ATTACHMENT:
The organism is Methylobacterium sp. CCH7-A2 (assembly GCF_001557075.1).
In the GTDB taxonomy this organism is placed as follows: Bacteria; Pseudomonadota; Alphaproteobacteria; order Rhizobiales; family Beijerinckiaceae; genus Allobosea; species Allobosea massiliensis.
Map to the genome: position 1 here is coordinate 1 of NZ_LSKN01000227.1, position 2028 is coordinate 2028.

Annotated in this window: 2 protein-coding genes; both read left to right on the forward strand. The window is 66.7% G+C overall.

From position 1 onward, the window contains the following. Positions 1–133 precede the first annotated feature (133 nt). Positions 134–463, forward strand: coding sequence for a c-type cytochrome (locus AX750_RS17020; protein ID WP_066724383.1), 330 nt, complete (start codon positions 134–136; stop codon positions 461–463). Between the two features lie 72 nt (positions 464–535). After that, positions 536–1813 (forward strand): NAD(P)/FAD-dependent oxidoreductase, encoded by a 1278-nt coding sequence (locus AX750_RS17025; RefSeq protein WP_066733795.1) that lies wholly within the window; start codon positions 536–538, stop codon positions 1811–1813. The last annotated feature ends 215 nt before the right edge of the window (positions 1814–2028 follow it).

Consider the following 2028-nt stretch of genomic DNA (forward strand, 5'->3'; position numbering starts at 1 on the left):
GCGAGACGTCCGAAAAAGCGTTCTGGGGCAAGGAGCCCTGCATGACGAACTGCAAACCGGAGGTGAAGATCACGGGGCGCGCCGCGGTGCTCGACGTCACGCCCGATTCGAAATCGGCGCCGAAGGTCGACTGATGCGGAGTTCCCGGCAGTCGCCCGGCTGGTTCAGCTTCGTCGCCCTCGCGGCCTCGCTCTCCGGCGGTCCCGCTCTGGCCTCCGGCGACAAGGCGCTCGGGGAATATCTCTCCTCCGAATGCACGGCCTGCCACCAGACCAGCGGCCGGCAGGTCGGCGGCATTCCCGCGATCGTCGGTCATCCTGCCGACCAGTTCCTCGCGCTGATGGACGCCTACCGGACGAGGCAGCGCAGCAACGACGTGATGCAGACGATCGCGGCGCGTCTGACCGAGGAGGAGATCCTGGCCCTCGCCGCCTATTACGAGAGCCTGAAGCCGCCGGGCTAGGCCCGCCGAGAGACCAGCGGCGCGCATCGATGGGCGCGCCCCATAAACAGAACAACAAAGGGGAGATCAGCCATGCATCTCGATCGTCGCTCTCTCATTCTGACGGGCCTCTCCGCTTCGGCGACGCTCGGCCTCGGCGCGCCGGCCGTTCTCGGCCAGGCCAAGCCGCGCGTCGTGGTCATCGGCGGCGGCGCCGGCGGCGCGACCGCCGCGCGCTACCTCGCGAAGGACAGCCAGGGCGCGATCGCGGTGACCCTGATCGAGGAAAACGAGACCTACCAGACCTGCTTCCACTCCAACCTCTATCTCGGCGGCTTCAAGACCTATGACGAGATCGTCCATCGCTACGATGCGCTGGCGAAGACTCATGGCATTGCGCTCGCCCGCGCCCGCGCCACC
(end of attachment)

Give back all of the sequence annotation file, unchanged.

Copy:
The organism is Methylobacterium sp. CCH7-A2 (assembly GCF_001557075.1).
In the GTDB taxonomy this organism is placed as follows: Bacteria; Pseudomonadota; Alphaproteobacteria; order Rhizobiales; family Beijerinckiaceae; genus Allobosea; species Allobosea massiliensis.
Map to the genome: position 1 here is coordinate 1 of NZ_LSKN01000227.1, position 2028 is coordinate 2028.

Annotated in this window: 2 protein-coding genes; both read left to right on the forward strand. The window is 66.7% G+C overall.

From position 1 onward, the window contains the following. Positions 1–133 precede the first annotated feature (133 nt). Positions 134–463, forward strand: coding sequence for a c-type cytochrome (locus AX750_RS17020; protein ID WP_066724383.1), 330 nt, complete (start codon positions 134–136; stop codon positions 461–463). Between the two features lie 72 nt (positions 464–535). After that, positions 536–1813 (forward strand): NAD(P)/FAD-dependent oxidoreductase, encoded by a 1278-nt coding sequence (locus AX750_RS17025; RefSeq protein WP_066733795.1) that lies wholly within the window; start codon positions 536–538, stop codon positions 1811–1813. The last annotated feature ends 215 nt before the right edge of the window (positions 1814–2028 follow it).

Consider the following 2028-nt stretch of genomic DNA (forward strand, 5'->3'; position numbering starts at 1 on the left):
GCGAGACGTCCGAAAAAGCGTTCTGGGGCAAGGAGCCCTGCATGACGAACTGCAAACCGGAGGTGAAGATCACGGGGCGCGCCGCGGTGCTCGACGTCACGCCCGATTCGAAATCGGCGCCGAAGGTCGACTGATGCGGAGTTCCCGGCAGTCGCCCGGCTGGTTCAGCTTCGTCGCCCTCGCGGCCTCGCTCTCCGGCGGTCCCGCTCTGGCCTCCGGCGACAAGGCGCTCGGGGAATATCTCTCCTCCGAATGCACGGCCTGCCACCAGACCAGCGGCCGGCAGGTCGGCGGCATTCCCGCGATCGTCGGTCATCCTGCCGACCAGTTCCTCGCGCTGATGGACGCCTACCGGACGAGGCAGCGCAGCAACGACGTGATGCAGACGATCGCGGCGCGTCTGACCGAGGAGGAGATCCTGGCCCTCGCCGCCTATTACGAGAGCCTGAAGCCGCCGGGCTAGGCCCGCCGAGAGACCAGCGGCGCGCATCGATGGGCGCGCCCCATAAACAGAACAACAAAGGGGAGATCAGCCATGCATCTCGATCGTCGCTCTCTCATTCTGACGGGCCTCTCCGCTTCGGCGACGCTCGGCCTCGGCGCGCCGGCCGTTCTCGGCCAGGCCAAGCCGCGCGTCGTGGTCATCGGCGGCGGCGCCGGCGGCGCGACCGCCGCGCGCTACCTCGCGAAGGACAGCCAGGGCGCGATCGCGGTGACCCTGATCGAGGAAAACGAGACCTACCAGACCTGCTTCCACTCCAACCTCTATCTCGGCGGCTTCAAGACCTATGACGAGATCGTCCATCGCTACGATGCGCTGGCGAAGACTCATGGCATTGCGCTCGCCCGCGCCCGCGCCACC